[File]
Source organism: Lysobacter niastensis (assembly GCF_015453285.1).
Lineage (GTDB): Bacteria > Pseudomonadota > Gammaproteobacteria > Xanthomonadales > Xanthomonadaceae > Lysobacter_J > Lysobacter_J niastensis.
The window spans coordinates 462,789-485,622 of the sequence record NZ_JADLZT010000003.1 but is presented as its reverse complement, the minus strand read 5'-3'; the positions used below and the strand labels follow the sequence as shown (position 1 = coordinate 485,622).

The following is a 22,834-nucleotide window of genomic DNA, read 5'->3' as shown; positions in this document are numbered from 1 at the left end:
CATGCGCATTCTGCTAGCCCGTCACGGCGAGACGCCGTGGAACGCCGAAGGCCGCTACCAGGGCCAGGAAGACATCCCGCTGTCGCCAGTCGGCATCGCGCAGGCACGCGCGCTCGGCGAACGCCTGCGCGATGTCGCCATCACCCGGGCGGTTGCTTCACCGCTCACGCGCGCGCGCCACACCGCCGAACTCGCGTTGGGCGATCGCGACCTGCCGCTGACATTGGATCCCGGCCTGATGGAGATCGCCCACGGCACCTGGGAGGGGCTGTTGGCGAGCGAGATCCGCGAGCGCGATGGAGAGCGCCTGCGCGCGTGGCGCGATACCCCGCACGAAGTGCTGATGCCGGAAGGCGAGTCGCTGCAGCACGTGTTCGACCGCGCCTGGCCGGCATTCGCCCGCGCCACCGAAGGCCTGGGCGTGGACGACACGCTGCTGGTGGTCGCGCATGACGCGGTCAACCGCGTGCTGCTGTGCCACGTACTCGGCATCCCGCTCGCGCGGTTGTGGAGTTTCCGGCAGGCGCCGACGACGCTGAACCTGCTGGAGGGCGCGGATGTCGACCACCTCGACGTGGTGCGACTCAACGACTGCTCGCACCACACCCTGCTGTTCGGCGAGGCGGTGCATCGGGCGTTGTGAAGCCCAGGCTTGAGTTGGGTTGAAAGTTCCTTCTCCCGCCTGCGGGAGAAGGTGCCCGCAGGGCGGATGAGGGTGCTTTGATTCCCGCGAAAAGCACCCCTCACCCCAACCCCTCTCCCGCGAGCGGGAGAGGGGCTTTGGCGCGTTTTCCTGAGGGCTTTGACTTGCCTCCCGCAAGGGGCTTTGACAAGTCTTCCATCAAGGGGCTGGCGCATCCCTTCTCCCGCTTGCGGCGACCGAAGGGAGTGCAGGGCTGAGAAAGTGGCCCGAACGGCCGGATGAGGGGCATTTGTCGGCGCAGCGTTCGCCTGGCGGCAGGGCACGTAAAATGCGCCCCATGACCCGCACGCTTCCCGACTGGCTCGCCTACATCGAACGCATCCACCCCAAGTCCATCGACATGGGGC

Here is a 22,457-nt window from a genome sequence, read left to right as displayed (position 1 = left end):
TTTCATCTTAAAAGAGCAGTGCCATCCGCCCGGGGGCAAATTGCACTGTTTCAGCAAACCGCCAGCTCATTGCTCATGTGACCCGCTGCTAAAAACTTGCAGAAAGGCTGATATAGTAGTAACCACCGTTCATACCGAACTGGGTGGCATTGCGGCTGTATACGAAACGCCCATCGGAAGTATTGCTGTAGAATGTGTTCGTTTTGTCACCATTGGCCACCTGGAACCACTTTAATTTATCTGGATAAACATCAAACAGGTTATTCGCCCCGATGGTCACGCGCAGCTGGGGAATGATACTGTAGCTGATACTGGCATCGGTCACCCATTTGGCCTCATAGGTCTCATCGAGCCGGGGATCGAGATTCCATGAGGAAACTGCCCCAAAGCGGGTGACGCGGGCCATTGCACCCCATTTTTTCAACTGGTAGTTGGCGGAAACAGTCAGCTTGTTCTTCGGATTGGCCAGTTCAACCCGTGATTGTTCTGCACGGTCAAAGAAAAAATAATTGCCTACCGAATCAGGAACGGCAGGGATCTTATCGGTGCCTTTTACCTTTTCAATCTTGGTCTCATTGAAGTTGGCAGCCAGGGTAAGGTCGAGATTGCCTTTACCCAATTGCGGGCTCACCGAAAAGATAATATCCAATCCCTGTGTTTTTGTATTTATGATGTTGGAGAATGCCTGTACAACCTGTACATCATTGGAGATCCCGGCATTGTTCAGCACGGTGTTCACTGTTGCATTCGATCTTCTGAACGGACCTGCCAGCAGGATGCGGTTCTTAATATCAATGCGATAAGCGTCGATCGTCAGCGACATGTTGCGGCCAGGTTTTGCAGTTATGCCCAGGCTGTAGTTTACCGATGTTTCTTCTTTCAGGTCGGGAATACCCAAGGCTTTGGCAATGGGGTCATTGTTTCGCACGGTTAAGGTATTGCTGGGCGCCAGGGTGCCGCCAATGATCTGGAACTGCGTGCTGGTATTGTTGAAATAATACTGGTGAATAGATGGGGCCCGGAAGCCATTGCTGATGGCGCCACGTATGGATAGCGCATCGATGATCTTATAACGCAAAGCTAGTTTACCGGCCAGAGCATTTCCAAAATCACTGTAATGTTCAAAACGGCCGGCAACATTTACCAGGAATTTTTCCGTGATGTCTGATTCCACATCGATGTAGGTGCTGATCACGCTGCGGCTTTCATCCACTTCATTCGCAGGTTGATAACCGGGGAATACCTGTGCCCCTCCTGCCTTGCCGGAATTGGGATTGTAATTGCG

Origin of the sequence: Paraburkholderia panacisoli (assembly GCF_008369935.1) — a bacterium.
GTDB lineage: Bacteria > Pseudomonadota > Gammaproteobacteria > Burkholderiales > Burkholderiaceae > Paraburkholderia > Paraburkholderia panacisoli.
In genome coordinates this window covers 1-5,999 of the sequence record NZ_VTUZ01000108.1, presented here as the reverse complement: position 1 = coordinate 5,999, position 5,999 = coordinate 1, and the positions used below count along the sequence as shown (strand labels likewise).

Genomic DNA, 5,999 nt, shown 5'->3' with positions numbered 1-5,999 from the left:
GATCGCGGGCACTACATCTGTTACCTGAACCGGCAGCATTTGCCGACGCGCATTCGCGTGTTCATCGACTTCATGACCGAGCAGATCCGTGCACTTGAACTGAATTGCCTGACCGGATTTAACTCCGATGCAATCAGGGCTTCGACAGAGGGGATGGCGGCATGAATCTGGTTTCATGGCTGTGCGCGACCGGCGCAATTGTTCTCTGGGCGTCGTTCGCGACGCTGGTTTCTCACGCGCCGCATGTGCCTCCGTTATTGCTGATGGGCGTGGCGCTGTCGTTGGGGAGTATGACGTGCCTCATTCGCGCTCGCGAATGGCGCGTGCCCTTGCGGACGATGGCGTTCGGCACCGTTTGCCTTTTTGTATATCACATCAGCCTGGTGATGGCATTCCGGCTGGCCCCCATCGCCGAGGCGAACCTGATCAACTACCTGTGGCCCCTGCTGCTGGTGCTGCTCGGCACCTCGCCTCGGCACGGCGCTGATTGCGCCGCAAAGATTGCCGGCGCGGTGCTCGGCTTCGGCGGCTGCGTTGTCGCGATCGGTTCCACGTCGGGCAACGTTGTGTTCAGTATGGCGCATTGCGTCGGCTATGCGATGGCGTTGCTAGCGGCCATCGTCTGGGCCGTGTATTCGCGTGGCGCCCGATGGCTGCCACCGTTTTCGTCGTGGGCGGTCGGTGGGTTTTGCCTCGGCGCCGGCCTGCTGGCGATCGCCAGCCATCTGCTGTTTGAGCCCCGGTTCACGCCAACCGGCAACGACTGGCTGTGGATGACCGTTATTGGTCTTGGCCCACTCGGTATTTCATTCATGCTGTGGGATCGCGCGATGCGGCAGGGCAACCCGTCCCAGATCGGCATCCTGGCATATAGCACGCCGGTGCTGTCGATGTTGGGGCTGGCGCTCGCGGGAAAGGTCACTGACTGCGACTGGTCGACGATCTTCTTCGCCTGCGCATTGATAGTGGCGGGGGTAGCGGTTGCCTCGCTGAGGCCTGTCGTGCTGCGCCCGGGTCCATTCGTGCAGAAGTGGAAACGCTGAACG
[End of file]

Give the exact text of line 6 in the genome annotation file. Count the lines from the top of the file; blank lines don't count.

Here is a 22,457-nt window from a genome sequence, read left to right as displayed (position 1 = left end):